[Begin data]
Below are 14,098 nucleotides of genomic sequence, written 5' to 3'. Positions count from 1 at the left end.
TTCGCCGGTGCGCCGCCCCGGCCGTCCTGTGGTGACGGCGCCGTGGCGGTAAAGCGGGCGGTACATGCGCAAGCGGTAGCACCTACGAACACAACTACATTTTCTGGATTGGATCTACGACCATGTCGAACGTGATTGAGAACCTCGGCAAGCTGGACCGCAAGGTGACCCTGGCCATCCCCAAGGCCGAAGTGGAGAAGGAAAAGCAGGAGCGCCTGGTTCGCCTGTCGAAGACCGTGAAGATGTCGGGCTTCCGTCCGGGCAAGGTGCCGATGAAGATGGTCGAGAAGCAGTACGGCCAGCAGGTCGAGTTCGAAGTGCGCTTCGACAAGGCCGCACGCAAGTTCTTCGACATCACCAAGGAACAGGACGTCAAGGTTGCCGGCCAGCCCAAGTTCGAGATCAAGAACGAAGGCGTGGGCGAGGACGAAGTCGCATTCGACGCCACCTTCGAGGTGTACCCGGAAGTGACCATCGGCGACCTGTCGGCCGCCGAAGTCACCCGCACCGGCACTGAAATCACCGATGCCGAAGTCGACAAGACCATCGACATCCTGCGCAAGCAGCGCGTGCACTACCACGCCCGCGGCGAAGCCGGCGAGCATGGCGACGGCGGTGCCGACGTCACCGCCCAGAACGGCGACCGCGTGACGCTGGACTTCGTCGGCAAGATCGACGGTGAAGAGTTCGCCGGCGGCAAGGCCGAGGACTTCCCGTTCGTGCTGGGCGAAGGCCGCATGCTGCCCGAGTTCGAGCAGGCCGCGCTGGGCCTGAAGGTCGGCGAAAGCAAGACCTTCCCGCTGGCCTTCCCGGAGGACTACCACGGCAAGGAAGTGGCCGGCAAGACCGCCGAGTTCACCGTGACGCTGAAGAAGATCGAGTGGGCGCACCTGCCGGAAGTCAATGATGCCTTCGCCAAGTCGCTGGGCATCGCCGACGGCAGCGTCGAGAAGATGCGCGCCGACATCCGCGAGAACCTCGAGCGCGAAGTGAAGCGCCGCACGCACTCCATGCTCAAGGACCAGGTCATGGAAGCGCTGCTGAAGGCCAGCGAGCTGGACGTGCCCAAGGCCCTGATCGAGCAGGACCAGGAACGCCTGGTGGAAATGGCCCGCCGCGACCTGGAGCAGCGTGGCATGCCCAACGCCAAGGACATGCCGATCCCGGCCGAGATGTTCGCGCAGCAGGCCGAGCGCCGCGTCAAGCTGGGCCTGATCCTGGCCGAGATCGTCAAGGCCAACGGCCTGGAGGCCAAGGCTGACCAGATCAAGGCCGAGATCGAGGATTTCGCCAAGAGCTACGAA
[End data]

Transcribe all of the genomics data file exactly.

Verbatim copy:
Below are 14,098 nucleotides of genomic sequence, written 5' to 3'. Positions count from 1 at the left end.
TTCGCCGGTGCGCCGCCCCGGCCGTCCTGTGGTGACGGCGCCGTGGCGGTAAAGCGGGCGGTACATGCGCAAGCGGTAGCACCTACGAACACAACTACATTTTCTGGATTGGATCTACGACCATGTCGAACGTGATTGAGAACCTCGGCAAGCTGGACCGCAAGGTGACCCTGGCCATCCCCAAGGCCGAAGTGGAGAAGGAAAAGCAGGAGCGCCTGGTTCGCCTGTCGAAGACCGTGAAGATGTCGGGCTTCCGTCCGGGCAAGGTGCCGATGAAGATGGTCGAGAAGCAGTACGGCCAGCAGGTCGAGTTCGAAGTGCGCTTCGACAAGGCCGCACGCAAGTTCTTCGACATCACCAAGGAACAGGACGTCAAGGTTGCCGGCCAGCCCAAGTTCGAGATCAAGAACGAAGGCGTGGGCGAGGACGAAGTCGCATTCGACGCCACCTTCGAGGTGTACCCGGAAGTGACCATCGGCGACCTGTCGGCCGCCGAAGTCACCCGCACCGGCACTGAAATCACCGATGCCGAAGTCGACAAGACCATCGACATCCTGCGCAAGCAGCGCGTGCACTACCACGCCCGCGGCGAAGCCGGCGAGCATGGCGACGGCGGTGCCGACGTCACCGCCCAGAACGGCGACCGCGTGACGCTGGACTTCGTCGGCAAGATCGACGGTGAAGAGTTCGCCGGCGGCAAGGCCGAGGACTTCCCGTTCGTGCTGGGCGAAGGCCGCATGCTGCCCGAGTTCGAGCAGGCCGCGCTGGGCCTGAAGGTCGGCGAAAGCAAGACCTTCCCGCTGGCCTTCCCGGAGGACTACCACGGCAAGGAAGTGGCCGGCAAGACCGCCGAGTTCACCGTGACGCTGAAGAAGATCGAGTGGGCGCACCTGCCGGAAGTCAATGATGCCTTCGCCAAGTCGCTGGGCATCGCCGACGGCAGCGTCGAGAAGATGCGCGCCGACATCCGCGAGAACCTCGAGCGCGAAGTGAAGCGCCGCACGCACTCCATGCTCAAGGACCAGGTCATGGAAGCGCTGCTGAAGGCCAGCGAGCTGGACGTGCCCAAGGCCCTGATCGAGCAGGACCAGGAACGCCTGGTGGAAATGGCCCGCCGCGACCTGGAGCAGCGTGGCATGCCCAACGCCAAGGACATGCCGATCCCGGCCGAGATGTTCGCGCAGCAGGCCGAGCGCCGCGTCAAGCTGGGCCTGATCCTGGCCGAGATCGTCAAGGCCAACGGCCTGGAGGCCAAGGCTGACCAGATCAAGGCCGAGATCGAGGATTTCGCCAAGAGCTACGAA